There’s not an ounce of logic to Spider-Woman. At least, not as we know it. If anything, it operates on a higher form of logic, making its own definition of sense on its own terms. There’s an episode full of full-blown Satanic imagery and literal death worshipping cults in which Spider-Woman goes up against the dread Dormammu. When her attempts to bargain don’t work out, she realizes Dormammu is drawing his power from the darkness of an eclipse, so she moves the moon. The sun comes out again and Dormammu is destroyed. Obviously. This is a kind of problem solving that almost feels transcendent in how absolutely ludicrous it is.
As a monster kid at heart, my favorite episode of Spider-Woman is titled Dracula’s Revenge. In it, Dracula is resurrected from his tomb and proceeds to go about his dastardly evil ways, adjusting remarkably well for someone who’s apparently been entombed for 500 years. He’s drawn to look like the Tomb of Dracula incarnation, but there’s no mention of that comic whatsoever. He then proceeds to awaken the Wolf Man (drawn to look like Werewolf by Night, but again there’s no mention of potentially being the same character) and Frankenstein’s Monster. There were clearly some very strict regulations on what could be shown in this episode, because the monsters definitely do things that fans had never seen them do before.
They’re intent on turning everyone in the world into monsters like themselves. Which sounds fun, naturally. Dracula, right in the opening scene, turns people into vampires through laser beams that shoot out of his hands. When the Wolf Man appears, he turns people into werewolves in a very similar fashion, except he’s shooting lasers out of his eyes. And in a move best representative of this show’s staunch refusal to give a single fuck, Frankenstein’s Monster turns people into Frankenstein’s Monsters by shooting laser beams out of the bolts on his neck. There were very clear regulations on what they could and could not do, and their way around those regulations proved that the people behind the series clearly displayed the same kind of “let’s just move the moon” problem solving prowess as Spider-Woman herself.
Almost every episode sees the villain attempting to turn everyone on Earth into some kind of monster, too. And they usually get pretty close to their goal before they’re eventually defeated. Which means that the average person in the world of this show is probably transformed into some kind of various creature at least a couple times a month. If you were turned into a mummy last month and a werewolf this month, how does it affect your ability to function in daily life? Do you have remorse for the actions you may have committed while you were a mummy? Do you legally have to face the consequences for your actions while under the influence of laser werewolf eyes? More than that, if you’re constantly being physically transformed into completely different beings on a regular basis, how do retain any kind of concrete hold on your own humanity? Is your body even your body, or is your flesh just clay for some alien creature to mold as they see fit?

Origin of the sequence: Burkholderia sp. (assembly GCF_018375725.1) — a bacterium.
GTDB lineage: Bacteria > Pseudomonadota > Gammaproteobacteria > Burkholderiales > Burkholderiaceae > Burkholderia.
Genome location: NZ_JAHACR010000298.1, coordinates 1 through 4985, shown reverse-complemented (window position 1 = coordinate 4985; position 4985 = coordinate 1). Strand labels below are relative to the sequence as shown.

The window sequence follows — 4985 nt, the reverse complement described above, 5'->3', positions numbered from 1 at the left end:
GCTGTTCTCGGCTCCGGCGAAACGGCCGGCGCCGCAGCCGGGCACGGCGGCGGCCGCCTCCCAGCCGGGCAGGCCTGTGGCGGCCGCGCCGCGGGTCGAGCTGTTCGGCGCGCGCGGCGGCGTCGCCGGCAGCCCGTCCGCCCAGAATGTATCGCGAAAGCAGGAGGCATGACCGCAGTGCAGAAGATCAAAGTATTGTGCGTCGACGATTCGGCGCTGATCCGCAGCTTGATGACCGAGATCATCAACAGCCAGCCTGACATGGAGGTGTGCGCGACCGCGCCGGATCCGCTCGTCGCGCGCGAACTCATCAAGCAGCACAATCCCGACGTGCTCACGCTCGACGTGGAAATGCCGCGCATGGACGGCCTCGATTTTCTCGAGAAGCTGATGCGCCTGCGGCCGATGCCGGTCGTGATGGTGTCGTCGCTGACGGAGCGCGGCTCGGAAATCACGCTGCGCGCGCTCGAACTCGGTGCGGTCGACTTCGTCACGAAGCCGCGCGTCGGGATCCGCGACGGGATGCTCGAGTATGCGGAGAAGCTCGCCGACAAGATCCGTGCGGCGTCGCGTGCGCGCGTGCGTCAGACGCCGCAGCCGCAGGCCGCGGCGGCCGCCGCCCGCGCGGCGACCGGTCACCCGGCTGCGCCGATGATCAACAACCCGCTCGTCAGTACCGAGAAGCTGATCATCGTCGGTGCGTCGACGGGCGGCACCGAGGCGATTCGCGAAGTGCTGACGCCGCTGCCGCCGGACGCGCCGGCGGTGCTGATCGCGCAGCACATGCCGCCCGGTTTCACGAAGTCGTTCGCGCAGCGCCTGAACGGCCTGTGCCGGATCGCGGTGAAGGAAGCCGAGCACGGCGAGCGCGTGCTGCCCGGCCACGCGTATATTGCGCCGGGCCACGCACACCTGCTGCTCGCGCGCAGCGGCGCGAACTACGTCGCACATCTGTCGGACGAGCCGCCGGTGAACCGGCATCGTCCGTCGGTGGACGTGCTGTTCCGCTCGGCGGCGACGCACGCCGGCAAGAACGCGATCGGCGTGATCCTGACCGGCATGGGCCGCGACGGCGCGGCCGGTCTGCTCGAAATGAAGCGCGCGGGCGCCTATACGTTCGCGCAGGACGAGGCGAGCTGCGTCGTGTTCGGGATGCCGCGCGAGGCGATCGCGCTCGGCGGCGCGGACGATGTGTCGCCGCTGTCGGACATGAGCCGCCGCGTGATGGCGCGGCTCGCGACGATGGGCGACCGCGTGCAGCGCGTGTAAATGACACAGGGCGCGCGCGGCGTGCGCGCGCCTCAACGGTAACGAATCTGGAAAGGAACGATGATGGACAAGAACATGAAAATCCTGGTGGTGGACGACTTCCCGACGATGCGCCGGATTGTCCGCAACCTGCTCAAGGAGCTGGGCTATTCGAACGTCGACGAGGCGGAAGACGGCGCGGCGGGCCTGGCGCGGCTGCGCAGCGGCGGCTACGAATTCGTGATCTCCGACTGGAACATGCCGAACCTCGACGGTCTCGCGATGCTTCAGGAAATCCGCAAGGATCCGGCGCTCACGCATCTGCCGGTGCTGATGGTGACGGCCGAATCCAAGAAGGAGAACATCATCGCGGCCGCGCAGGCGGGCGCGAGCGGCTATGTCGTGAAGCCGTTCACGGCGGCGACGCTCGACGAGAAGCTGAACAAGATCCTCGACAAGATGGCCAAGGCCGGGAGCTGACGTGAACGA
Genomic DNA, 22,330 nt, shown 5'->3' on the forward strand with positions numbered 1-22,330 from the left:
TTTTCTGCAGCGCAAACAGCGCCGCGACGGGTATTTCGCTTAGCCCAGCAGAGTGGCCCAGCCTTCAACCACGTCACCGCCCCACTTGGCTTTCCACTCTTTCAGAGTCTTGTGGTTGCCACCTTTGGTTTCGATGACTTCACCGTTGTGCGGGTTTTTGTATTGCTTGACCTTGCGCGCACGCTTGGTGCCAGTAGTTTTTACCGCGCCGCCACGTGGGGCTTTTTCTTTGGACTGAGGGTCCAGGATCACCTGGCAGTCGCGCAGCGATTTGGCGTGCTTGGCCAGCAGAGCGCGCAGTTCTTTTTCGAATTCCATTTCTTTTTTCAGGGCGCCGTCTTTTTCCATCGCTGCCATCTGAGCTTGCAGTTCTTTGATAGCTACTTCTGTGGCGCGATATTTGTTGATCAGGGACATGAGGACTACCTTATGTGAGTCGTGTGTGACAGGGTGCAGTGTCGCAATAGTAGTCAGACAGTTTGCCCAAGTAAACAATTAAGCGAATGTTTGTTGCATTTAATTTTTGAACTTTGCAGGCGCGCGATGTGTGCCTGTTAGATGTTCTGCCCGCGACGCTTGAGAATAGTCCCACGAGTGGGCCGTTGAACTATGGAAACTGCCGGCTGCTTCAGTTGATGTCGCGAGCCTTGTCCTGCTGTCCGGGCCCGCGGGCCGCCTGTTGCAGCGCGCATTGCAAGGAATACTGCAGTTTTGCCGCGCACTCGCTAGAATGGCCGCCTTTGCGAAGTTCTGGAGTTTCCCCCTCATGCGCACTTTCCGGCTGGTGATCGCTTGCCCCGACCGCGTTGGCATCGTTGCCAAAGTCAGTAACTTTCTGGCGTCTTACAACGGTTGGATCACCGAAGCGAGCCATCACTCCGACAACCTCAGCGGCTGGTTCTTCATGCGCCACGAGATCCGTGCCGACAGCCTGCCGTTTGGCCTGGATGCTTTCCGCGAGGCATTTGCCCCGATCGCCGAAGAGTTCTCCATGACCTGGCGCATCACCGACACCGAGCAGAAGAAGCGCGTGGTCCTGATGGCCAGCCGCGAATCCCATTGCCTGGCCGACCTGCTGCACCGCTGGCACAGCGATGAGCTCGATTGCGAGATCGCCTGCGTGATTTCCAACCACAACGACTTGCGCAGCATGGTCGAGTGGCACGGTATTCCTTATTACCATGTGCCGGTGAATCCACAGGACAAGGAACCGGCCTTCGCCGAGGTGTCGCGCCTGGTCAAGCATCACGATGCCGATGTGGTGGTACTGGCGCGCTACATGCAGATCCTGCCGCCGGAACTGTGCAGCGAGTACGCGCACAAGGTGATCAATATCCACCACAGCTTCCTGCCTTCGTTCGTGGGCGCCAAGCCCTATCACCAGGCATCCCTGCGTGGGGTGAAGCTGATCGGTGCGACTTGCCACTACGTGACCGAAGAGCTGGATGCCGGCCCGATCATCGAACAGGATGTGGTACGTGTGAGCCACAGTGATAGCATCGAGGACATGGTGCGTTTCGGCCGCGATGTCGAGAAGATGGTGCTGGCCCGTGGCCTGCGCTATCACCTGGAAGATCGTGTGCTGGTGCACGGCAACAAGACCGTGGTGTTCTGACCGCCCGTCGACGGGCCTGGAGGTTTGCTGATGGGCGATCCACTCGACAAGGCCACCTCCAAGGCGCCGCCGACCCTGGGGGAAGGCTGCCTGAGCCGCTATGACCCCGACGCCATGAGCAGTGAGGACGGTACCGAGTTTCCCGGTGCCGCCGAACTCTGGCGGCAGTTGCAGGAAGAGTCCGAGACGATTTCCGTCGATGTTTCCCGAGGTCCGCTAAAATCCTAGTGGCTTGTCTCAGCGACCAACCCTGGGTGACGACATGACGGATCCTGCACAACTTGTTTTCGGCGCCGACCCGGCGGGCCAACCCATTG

I’d be shocked at the dark ramifications of Spider-Woman, but again, there’s literal Satan Worship going on in this show.
You remember the scene in Superman II where Superman inexplicably throws the shield from his chest? Well, I’ve got good news. There’s some of that going on in every episode. Through nearly every adventure, Spider-Woman gets herself out of a jam by using a power she has never been shown to have had before and will never use again, including the spider-scream, spider-bubble and the ability to actually psychically communicate with and control spiders.
Spider-Woman is also reimagined as a journalist, an editor at a Justice Magazine, where she is constantly told by men that the work she’s doing is too dangerous for a woman, even though she’s their goddamned boss. For as ludicrously as this was written, there’s a sheer delight at seeing these macho types consistently reduced to damsels in distress, being rescued by Spider-Woman only minutes after declaring that women shouldn’t be around these intense situations. In at least this respect, the show clearly knew exactly what it was doing.
Spider-Woman may not be a remotely accurate adaptation of the comic book character—if anything, the show feels like a very specific blend of Scooby Doo, Batman ’66 and Wonder Woman—but it’s definitely faithful to the way her comic series felt at the time. There’s a distinctly horror-themed, supernatural edge that young monster kids can’t help but appreciate. The defining trait of the series is still its baffling, gleefully unapologetic insanity, but even that by itself is more than enough reason to go back and give this series a watch. We truly won’t ever see anything like it again.